Water system is mismanaged


When I asked the cost of the park at the foot of Lake McIntosh, I was told, “One hundred and fifty thousand dollars.”

That sounded low, so I read minutes of the Water Committee and of the Board of Commissioners.

I found nearly $1 million in expenses, not counting some roadwork done by county Public Works, but including $5,000 for a bronze and granite monument to “memorialize” about 30 politicians and Mr. Tony Parrott. (You may recall he was demoted following the 2013 “stinky water” and other debacles.)

Should water system customers have paid for the park? Certainly not: parks fall under another part of the county government.

Why did water system customers pay?

I suggest it was because the water system budget is a slush fund from which the commissioners can pay off political debts and buy votes.

Projects paid by the water system don’t compete in the more highly publicized county budget process. The water system, its budget, and its oversight are exempt from the normal democratic process.

While this was happening, the state of Georgia identified long-term mismanagement of the water system. I believe this was caused, at least in part, by the management model.

Management and responsibility for the Fayette County Water System rests with the Board of Commissioners (BOC) — who have never owned up to their role in the debacles of 2013.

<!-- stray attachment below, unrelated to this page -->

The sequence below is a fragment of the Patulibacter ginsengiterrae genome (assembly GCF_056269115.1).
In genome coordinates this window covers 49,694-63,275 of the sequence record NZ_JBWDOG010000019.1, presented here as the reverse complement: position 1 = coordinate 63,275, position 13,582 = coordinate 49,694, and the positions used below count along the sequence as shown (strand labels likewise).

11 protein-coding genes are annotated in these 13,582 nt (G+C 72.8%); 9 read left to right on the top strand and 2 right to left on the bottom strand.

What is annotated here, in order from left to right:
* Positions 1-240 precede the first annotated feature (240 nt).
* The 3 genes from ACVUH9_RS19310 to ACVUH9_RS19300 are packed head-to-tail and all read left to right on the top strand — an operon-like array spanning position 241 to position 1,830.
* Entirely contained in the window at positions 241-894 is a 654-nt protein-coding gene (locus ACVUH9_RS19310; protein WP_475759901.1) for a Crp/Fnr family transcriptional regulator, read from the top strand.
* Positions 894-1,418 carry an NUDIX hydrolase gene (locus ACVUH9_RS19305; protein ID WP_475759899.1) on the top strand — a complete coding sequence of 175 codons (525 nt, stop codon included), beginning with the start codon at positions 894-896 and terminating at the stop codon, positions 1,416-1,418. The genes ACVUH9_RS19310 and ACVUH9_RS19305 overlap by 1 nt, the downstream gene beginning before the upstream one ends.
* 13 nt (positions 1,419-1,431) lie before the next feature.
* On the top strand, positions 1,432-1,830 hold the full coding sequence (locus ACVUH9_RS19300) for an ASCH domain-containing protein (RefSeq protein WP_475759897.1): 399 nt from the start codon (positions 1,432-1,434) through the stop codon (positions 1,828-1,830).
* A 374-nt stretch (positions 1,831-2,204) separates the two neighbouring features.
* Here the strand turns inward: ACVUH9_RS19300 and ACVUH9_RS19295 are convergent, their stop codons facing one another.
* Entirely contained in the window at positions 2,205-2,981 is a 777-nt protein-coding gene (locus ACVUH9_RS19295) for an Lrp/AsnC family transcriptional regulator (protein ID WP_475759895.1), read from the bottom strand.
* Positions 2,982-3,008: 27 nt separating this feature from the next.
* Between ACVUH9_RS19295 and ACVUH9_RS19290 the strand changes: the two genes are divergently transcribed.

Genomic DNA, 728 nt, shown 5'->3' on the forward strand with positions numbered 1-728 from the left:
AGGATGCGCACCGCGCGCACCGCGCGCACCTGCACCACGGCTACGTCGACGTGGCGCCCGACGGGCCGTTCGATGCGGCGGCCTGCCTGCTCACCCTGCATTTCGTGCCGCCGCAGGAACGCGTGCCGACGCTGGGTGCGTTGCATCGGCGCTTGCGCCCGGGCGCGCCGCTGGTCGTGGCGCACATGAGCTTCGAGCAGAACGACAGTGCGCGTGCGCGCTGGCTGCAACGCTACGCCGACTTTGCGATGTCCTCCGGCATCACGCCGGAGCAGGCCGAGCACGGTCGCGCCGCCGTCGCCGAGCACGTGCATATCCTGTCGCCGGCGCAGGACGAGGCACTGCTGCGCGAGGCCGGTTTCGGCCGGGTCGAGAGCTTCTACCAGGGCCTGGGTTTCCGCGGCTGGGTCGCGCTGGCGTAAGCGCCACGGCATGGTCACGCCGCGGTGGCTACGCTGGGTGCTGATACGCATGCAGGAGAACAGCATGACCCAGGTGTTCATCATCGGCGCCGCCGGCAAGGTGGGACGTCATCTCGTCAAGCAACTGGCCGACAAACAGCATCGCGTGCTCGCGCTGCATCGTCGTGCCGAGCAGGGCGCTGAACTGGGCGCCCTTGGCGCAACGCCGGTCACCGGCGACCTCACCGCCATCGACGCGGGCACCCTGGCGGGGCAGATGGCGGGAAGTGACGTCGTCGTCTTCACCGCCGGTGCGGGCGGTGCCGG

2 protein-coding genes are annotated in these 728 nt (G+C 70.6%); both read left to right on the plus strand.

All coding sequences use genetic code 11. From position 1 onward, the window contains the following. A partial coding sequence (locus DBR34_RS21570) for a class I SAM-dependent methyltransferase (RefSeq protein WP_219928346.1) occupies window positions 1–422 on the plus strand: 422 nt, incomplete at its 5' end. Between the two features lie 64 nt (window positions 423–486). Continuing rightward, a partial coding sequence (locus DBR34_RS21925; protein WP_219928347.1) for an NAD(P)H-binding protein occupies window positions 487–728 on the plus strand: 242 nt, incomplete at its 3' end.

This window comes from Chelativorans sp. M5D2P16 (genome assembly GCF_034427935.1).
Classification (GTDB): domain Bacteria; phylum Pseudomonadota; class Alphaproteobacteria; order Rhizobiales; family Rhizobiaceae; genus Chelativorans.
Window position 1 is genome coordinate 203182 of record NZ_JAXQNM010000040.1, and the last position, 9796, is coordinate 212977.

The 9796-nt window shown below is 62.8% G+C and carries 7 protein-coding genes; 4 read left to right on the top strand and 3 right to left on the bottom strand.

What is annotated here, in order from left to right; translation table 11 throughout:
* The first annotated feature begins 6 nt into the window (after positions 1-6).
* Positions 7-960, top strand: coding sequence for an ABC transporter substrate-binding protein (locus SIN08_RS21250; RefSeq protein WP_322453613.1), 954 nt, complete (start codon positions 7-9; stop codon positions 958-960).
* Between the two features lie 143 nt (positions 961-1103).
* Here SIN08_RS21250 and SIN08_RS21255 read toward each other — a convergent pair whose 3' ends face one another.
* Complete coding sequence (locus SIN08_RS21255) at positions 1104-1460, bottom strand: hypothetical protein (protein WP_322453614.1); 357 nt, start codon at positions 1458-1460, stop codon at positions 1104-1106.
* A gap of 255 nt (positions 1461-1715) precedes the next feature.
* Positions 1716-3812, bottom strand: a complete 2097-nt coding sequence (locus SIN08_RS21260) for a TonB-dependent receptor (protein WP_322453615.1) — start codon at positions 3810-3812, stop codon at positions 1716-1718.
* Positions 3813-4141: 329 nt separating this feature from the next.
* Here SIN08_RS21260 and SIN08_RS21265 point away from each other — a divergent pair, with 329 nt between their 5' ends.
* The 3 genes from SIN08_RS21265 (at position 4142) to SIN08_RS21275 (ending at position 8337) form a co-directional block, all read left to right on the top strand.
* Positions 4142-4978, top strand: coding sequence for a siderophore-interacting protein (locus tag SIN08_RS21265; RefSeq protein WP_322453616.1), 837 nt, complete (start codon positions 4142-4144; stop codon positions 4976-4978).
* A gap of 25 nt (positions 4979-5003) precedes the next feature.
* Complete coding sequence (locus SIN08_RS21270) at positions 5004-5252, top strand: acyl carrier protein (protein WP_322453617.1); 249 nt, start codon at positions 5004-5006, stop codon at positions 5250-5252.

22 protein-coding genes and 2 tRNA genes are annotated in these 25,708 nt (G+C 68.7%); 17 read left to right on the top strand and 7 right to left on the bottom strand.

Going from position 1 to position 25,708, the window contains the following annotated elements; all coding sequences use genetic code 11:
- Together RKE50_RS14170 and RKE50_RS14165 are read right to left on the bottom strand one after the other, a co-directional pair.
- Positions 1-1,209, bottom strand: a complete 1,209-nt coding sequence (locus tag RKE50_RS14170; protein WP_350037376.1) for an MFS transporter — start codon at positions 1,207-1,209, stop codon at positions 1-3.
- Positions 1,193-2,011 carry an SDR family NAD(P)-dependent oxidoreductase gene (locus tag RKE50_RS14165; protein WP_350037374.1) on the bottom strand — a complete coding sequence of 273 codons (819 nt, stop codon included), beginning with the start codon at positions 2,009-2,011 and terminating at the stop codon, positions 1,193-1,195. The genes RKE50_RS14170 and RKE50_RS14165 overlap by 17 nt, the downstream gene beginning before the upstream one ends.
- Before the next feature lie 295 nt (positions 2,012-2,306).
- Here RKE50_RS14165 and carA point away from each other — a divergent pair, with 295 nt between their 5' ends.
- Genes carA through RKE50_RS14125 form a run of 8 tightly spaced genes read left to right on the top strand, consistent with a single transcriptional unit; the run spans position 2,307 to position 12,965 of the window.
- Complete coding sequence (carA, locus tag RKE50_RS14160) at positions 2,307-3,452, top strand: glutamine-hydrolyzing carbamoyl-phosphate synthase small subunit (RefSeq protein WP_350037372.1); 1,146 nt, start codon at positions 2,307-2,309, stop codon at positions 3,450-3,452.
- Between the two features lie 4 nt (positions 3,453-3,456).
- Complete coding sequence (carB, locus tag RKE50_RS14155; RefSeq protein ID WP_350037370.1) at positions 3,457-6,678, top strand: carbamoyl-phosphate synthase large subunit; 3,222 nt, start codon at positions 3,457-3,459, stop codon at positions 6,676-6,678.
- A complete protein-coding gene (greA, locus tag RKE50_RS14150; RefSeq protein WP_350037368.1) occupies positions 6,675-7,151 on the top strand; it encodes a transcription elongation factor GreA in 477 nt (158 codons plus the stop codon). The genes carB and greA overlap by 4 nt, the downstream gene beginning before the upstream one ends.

The chairman of that board sits as a voting member on the Water Committee, a body with an unclear charter and no statutory responsibilities or authority.

Any ability the committee might have to provide disinterested information to the BOC is handicapped by the presence of the chairman of the BOC as a voting member of the committee.

Any ability the committee might have to provide oversight of the water system is handicapped by the presence of the director of the water system as a voting member of the committee.

Any supervisory oversight that the committee might provide is blocked by the presence of both the water system director and his immediate supervisor, the county administrator, as co-equal voting members.

“Quis custodiet ipsos custodies?” Who shall watch the watchmen?

While no one was watching, this committee, with the full knowledge and blessing of the Board of Commissioners (current and past) spent a million dollars on a park when there was solid evidence of decades-long neglect of basic housekeeping and maintenance of the water system, especially of the two water treatment plants that are the heart of the system.

I believe the BOC should step up and admit their responsibility for the recent debacles.

I again call for a forensic audit of the water system finances.

I call for a different management model for the water system — specifically, an independent water system authority similar to the authorities that are in place in a number of other counties in the Metropolitan North Georgia Water Planning District.

I urge the ratepayers of the Fayette County Water System support this call to action.

Paul Lentz
Peachtree City, Ga.